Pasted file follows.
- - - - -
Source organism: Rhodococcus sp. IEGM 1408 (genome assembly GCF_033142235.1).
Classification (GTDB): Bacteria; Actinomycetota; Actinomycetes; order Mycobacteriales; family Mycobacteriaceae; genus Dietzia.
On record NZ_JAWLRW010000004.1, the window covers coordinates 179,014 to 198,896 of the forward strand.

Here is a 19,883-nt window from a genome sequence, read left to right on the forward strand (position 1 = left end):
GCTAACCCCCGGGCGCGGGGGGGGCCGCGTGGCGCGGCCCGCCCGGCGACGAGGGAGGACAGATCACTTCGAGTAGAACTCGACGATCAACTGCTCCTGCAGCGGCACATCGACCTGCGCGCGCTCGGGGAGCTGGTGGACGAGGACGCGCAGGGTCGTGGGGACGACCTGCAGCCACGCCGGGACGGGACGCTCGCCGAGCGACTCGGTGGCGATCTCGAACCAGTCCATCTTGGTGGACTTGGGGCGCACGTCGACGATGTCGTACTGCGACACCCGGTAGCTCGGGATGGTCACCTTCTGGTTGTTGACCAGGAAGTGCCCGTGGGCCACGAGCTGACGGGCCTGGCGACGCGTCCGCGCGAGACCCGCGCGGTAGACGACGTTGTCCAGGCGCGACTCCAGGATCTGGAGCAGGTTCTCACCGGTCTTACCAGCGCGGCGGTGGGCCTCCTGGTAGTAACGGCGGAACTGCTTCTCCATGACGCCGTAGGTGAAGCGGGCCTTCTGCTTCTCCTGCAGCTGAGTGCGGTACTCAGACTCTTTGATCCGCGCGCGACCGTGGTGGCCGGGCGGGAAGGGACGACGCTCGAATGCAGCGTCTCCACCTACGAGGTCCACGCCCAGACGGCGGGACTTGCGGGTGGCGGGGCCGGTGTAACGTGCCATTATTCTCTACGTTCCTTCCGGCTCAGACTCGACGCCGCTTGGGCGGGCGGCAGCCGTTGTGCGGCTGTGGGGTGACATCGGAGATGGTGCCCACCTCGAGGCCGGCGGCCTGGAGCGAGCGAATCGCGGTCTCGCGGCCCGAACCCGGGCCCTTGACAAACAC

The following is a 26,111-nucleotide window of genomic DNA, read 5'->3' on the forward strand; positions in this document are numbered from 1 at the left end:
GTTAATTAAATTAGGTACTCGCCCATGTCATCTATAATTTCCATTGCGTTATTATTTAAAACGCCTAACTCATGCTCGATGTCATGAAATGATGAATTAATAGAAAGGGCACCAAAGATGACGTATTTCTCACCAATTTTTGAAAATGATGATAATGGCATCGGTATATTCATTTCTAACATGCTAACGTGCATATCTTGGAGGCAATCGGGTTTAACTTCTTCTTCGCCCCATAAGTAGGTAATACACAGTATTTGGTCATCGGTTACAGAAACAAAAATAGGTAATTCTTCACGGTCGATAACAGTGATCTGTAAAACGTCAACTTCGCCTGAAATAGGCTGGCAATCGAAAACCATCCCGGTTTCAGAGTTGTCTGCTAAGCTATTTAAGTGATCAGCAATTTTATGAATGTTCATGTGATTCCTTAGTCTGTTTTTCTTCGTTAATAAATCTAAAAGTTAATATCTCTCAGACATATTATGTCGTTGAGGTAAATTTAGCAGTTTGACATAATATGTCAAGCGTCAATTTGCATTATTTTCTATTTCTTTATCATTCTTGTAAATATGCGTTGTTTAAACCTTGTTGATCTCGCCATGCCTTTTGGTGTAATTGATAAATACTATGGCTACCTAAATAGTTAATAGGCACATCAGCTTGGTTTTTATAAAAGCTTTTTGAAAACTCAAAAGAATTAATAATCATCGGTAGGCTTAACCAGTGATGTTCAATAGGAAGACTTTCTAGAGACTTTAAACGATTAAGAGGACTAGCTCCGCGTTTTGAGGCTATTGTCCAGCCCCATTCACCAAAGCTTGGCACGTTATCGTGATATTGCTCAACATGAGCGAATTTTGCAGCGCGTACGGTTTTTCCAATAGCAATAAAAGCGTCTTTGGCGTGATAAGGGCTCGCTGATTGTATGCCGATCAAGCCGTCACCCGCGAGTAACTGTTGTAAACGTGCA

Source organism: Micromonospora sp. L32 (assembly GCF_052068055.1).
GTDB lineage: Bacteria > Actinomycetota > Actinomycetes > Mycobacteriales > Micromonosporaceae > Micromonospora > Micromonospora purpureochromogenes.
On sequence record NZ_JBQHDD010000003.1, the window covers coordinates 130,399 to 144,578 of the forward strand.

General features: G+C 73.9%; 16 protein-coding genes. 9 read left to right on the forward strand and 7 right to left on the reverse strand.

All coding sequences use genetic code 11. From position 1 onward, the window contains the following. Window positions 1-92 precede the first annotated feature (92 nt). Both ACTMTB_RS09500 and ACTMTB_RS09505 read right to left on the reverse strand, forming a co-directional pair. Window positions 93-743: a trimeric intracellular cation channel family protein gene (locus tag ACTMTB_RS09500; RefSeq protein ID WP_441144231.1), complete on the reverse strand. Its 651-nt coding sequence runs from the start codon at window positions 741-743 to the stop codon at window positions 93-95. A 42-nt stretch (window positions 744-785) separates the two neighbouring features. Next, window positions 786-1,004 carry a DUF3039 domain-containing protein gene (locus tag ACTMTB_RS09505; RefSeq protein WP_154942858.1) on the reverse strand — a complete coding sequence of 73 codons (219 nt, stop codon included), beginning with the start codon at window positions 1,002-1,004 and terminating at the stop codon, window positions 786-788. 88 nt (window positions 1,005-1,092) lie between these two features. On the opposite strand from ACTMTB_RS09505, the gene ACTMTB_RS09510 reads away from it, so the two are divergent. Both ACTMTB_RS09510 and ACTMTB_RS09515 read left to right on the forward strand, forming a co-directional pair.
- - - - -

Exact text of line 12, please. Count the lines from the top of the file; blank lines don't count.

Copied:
All coding sequences use genetic code 11. From position 1 onward, the window contains the following. Window positions 1-92 precede the first annotated feature (92 nt). Both ACTMTB_RS09500 and ACTMTB_RS09505 read right to left on the reverse strand, forming a co-directional pair. Window positions 93-743: a trimeric intracellular cation channel family protein gene (locus tag ACTMTB_RS09500; RefSeq protein ID WP_441144231.1), complete on the reverse strand. Its 651-nt coding sequence runs from the start codon at window positions 741-743 to the stop codon at window positions 93-95. A 42-nt stretch (window positions 744-785) separates the two neighbouring features. Next, window positions 786-1,004 carry a DUF3039 domain-containing protein gene (locus tag ACTMTB_RS09505; RefSeq protein WP_154942858.1) on the reverse strand — a complete coding sequence of 73 codons (219 nt, stop codon included), beginning with the start codon at window positions 1,002-1,004 and terminating at the stop codon, window positions 786-788. 88 nt (window positions 1,005-1,092) lie between these two features. On the opposite strand from ACTMTB_RS09505, the gene ACTMTB_RS09510 reads away from it, so the two are divergent. Both ACTMTB_RS09510 and ACTMTB_RS09515 read left to right on the forward strand, forming a co-directional pair.